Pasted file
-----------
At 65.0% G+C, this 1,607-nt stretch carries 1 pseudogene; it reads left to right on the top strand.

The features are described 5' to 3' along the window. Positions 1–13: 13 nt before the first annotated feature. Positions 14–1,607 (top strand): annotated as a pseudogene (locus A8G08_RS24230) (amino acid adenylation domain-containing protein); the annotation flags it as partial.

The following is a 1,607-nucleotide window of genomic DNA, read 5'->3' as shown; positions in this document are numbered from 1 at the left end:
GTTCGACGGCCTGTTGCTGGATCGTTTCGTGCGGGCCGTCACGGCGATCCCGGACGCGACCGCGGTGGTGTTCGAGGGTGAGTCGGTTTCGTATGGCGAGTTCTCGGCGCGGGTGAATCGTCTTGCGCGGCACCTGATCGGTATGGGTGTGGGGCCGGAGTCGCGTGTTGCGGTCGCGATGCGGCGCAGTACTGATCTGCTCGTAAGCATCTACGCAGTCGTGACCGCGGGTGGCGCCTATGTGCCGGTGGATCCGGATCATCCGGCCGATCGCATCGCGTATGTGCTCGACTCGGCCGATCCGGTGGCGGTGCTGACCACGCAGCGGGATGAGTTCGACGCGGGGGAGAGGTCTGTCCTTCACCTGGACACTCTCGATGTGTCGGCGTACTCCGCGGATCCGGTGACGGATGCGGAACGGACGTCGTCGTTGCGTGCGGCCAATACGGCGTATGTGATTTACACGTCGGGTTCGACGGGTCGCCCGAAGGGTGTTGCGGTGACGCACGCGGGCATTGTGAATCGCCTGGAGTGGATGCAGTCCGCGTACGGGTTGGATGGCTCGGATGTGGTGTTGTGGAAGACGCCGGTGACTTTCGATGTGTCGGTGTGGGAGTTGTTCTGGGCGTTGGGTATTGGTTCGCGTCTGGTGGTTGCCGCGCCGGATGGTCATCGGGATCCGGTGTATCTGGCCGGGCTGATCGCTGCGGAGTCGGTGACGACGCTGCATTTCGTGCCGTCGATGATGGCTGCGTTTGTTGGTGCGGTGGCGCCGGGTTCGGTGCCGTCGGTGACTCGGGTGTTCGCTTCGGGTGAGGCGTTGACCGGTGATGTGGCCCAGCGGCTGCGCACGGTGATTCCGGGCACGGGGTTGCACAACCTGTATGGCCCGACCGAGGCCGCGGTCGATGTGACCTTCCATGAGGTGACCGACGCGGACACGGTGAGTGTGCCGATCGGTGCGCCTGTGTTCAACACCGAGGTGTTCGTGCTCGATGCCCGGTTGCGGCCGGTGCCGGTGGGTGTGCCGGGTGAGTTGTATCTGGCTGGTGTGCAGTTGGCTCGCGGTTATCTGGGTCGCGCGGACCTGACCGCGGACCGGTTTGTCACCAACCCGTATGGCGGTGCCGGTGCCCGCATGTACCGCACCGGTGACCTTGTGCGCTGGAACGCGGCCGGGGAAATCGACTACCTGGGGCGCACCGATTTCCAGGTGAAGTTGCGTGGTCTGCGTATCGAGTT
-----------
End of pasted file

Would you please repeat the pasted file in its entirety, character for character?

At 65.0% G+C, this 1,607-nt stretch carries 1 pseudogene; it reads left to right on the top strand.

The features are described 5' to 3' along the window. Positions 1–13: 13 nt before the first annotated feature. Positions 14–1,607 (top strand): annotated as a pseudogene (locus A8G08_RS24230) (amino acid adenylation domain-containing protein); the annotation flags it as partial.

The following is a 1,607-nucleotide window of genomic DNA, read 5'->3' as shown; positions in this document are numbered from 1 at the left end:
GTTCGACGGCCTGTTGCTGGATCGTTTCGTGCGGGCCGTCACGGCGATCCCGGACGCGACCGCGGTGGTGTTCGAGGGTGAGTCGGTTTCGTATGGCGAGTTCTCGGCGCGGGTGAATCGTCTTGCGCGGCACCTGATCGGTATGGGTGTGGGGCCGGAGTCGCGTGTTGCGGTCGCGATGCGGCGCAGTACTGATCTGCTCGTAAGCATCTACGCAGTCGTGACCGCGGGTGGCGCCTATGTGCCGGTGGATCCGGATCATCCGGCCGATCGCATCGCGTATGTGCTCGACTCGGCCGATCCGGTGGCGGTGCTGACCACGCAGCGGGATGAGTTCGACGCGGGGGAGAGGTCTGTCCTTCACCTGGACACTCTCGATGTGTCGGCGTACTCCGCGGATCCGGTGACGGATGCGGAACGGACGTCGTCGTTGCGTGCGGCCAATACGGCGTATGTGATTTACACGTCGGGTTCGACGGGTCGCCCGAAGGGTGTTGCGGTGACGCACGCGGGCATTGTGAATCGCCTGGAGTGGATGCAGTCCGCGTACGGGTTGGATGGCTCGGATGTGGTGTTGTGGAAGACGCCGGTGACTTTCGATGTGTCGGTGTGGGAGTTGTTCTGGGCGTTGGGTATTGGTTCGCGTCTGGTGGTTGCCGCGCCGGATGGTCATCGGGATCCGGTGTATCTGGCCGGGCTGATCGCTGCGGAGTCGGTGACGACGCTGCATTTCGTGCCGTCGATGATGGCTGCGTTTGTTGGTGCGGTGGCGCCGGGTTCGGTGCCGTCGGTGACTCGGGTGTTCGCTTCGGGTGAGGCGTTGACCGGTGATGTGGCCCAGCGGCTGCGCACGGTGATTCCGGGCACGGGGTTGCACAACCTGTATGGCCCGACCGAGGCCGCGGTCGATGTGACCTTCCATGAGGTGACCGACGCGGACACGGTGAGTGTGCCGATCGGTGCGCCTGTGTTCAACACCGAGGTGTTCGTGCTCGATGCCCGGTTGCGGCCGGTGCCGGTGGGTGTGCCGGGTGAGTTGTATCTGGCTGGTGTGCAGTTGGCTCGCGGTTATCTGGGTCGCGCGGACCTGACCGCGGACCGGTTTGTCACCAACCCGTATGGCGGTGCCGGTGCCCGCATGTACCGCACCGGTGACCTTGTGCGCTGGAACGCGGCCGGGGAAATCGACTACCTGGGGCGCACCGATTTCCAGGTGAAGTTGCGTGGTCTGCGTATCGAGTT